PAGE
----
How are you getting on with your 2020? Have you managed to dust out the bad habits and budged away the negative thoughts that have been hovering you for the past few years? How’s your desktop looked like, by the way? Have you applied Marie Kondo’s advice to declutter and transformed your computer home page into an appearance that deserves, at least, a bit of respect? If none of these questions resonate to you, don’t panic. You are not messing with your life. You are just like my husband (yes, since my latest post in January 2019, I managed to convince myself and tie the knot with my 4 years-long partner), who thinks that making a new year’s resolution is cliche, or you are just like me, who prefers to start kicking from February on and treat the first month of this year as a period to soul searching. This way, I don’t feel the pressure of social expectations and rather enjoy the process of trying to become a better person.
The way I create my new year’s resolution is just as cliche as others, though. I will pin down several targets that I want to achieve this year or the years to come. Nevertheless, when it comes to figuring out what the targets are, I don’t do the usual. The sitting down next to a fireplace with a cup of hot chocolate thing. In my own terms, the targets will unfold accidentally throughout my days. It rather comes as a strike with the fist, whereby random conversation or social interaction will nudge me on the belly and have me noticed on something, which I want to change or improve. This is also why I give myself a month to make the list. I mean, that great conversation or meaningful experience doesn’t happen every day, right? Barney Stinson doesn’t exist in reality.
I started the process of soul searching with observation and recognise how I feel about it from the very first day. It means that I began to figure out my new year resolution when I was still on my honeymoon trip to Italy. As you can see from the pictures that I shared, I spent most of my time frolicking outdoor, in the crowd. I did this (with the accompany of my husband, of course) because, first, we want to see the famous landmarks of this country. Secondly, I want to test my people skills. This particular goal has been on my new year’s resolution for several years, and to this day, I still hardly manage to get it out of the journal! I had learnt the theory on how to improve my ability to communicate with a stranger, but the time to really apply the theory hasn’t come yet. Until one day, when we were waiting to get into St. Peter’s Basilica. The queue was immensely long and the sun shone brightly despite the winter.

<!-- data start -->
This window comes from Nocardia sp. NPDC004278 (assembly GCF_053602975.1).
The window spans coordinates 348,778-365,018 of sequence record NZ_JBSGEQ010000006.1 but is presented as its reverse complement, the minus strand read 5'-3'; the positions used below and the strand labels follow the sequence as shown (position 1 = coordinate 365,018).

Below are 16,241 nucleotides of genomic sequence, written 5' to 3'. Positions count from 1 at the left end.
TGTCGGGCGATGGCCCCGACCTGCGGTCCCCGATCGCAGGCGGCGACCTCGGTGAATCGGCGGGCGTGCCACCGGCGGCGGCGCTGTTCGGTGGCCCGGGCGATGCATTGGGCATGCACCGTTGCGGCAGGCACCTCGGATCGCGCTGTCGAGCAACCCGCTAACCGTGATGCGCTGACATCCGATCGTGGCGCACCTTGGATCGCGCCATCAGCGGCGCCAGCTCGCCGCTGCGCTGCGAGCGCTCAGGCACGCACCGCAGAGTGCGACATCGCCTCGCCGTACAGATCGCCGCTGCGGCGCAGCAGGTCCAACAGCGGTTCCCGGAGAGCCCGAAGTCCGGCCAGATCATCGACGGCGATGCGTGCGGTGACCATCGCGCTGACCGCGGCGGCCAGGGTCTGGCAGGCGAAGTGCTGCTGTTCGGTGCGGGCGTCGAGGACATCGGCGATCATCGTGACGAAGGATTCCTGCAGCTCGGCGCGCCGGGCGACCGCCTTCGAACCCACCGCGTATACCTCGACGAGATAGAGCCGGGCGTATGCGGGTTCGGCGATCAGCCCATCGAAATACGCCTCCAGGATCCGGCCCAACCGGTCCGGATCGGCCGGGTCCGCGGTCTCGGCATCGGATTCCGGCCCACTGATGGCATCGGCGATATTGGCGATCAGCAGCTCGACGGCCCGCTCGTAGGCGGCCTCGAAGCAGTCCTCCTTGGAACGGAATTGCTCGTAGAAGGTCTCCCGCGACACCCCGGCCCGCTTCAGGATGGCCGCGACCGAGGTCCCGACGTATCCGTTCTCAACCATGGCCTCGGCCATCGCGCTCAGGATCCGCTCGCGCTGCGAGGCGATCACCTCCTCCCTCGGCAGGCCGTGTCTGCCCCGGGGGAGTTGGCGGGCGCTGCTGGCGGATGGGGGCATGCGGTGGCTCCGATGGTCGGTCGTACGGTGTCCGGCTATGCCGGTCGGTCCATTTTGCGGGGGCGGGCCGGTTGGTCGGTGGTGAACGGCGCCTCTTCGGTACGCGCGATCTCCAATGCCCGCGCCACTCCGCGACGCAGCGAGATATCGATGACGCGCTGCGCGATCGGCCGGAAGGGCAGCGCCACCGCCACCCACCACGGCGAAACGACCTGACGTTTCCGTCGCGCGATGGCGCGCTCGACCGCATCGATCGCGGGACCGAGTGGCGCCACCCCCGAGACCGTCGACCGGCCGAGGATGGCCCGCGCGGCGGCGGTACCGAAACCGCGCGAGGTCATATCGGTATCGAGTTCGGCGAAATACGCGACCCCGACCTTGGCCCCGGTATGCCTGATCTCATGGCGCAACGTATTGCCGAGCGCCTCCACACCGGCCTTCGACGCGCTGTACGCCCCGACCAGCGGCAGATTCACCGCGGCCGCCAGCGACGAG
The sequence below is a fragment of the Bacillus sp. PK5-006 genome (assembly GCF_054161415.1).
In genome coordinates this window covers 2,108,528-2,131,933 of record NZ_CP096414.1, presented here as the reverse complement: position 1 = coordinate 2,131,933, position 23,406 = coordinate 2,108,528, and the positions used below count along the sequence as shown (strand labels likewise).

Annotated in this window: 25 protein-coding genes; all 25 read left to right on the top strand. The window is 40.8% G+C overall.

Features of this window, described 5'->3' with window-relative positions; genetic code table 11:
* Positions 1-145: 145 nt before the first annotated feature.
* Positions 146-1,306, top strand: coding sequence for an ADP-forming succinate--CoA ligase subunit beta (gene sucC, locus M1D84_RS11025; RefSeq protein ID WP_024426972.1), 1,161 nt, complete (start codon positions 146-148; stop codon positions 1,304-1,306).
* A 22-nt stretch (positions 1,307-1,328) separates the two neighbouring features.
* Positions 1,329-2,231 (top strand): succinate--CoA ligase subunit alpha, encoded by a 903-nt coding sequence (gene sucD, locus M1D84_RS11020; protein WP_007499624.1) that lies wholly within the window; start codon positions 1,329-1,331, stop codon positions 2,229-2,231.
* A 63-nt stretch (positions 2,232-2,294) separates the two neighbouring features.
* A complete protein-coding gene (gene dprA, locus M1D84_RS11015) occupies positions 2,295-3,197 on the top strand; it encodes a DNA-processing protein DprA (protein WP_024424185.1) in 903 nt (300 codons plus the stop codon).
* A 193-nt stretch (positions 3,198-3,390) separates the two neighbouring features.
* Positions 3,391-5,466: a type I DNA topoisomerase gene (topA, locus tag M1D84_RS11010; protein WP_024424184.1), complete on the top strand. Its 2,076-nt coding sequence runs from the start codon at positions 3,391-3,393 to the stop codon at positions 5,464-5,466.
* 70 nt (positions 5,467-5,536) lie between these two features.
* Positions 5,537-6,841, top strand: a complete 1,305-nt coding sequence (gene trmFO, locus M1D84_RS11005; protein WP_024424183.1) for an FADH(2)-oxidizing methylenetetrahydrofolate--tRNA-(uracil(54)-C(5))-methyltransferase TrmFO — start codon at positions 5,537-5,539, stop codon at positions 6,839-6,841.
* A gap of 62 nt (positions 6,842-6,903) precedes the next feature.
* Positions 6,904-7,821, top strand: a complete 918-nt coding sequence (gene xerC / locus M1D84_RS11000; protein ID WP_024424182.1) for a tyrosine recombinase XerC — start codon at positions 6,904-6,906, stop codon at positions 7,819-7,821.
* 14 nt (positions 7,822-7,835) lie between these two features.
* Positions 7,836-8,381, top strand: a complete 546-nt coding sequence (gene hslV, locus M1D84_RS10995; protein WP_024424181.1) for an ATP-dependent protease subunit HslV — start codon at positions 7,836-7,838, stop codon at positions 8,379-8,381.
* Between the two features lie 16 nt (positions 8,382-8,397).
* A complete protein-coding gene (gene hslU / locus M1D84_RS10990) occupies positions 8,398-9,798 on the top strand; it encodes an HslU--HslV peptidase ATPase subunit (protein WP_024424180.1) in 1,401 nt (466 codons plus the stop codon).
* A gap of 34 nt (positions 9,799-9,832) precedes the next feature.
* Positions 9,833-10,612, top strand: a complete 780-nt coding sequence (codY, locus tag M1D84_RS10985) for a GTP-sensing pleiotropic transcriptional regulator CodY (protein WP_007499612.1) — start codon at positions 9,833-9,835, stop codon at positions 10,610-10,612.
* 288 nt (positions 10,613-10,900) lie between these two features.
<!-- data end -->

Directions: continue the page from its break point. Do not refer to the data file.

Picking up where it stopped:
We stood side by side when my husband got an idea, to kill the time by showing this long line and the surroundings to his consultant, who lives in one the Tibetan remote areas. As soon as he got on the video call. I started to shoot pictures with my camera. I managed to get a few good shots but quickly discontinued the mission as I just found the right moment! A tall guy standing next to his wife (later I knew from our conversation) was also on the line to get into the biggest Cathedral in the world.
He was holding a very advanced-looking camera. In comparison to his cool gadget, my iPhone 5s built-in camera is nothing. The feeling of “This guy will take much better pictures and thus convey a more beautiful story than me”, devalued my self-esteem, at least, until the fighter side in me told me the other thing. The idea of practising my people skills kicked in. So, I gathered my gut, called back all the theories that I learnt from “Do Talk With Strangers” and did it. Taking my sight from his camera, I looked at his face, searching for signals. Once that signal appeared in the form of a smile, I addressed him (based on the theory that I have learnt, a smile is a sign of welcome).
What I encountered was too precious to be missed. From our conversation, I knew that his wife is pregnant. We had a nice conversation about pregnancy and she shared a few tips I wanted to know about dealing with a bloated tummy for nine months! (You got it right, I want to have my own child in the future). Also from the conversation, I knew that they are Swedish! citizens of a neighbouring country to Finland (where we came from). As though the conversation didn’t reveal enough surprise to me, they told us (my husband has finally finished the talk and joined us) about their excursion to Colosseum and how it turned out to be a bit disappointing. We planned to visit the grand theatre in the next day! and the information they gave us, helped us to be more prepared with our own journey. Given all the surprise that turned out to be a valuable conversation, I was assured that in 2020, becoming more open to human connection is one of the main targets of my new year’s resolution. To complement that big goal, here’s the list of what I aim to achieve in 2020:
– I choose love than fear
– Eat healthier
– More exercise
– Learn to speak Finnish!
And there they are.. that’s how I plan ahead with the 2020 in my own way. What about you?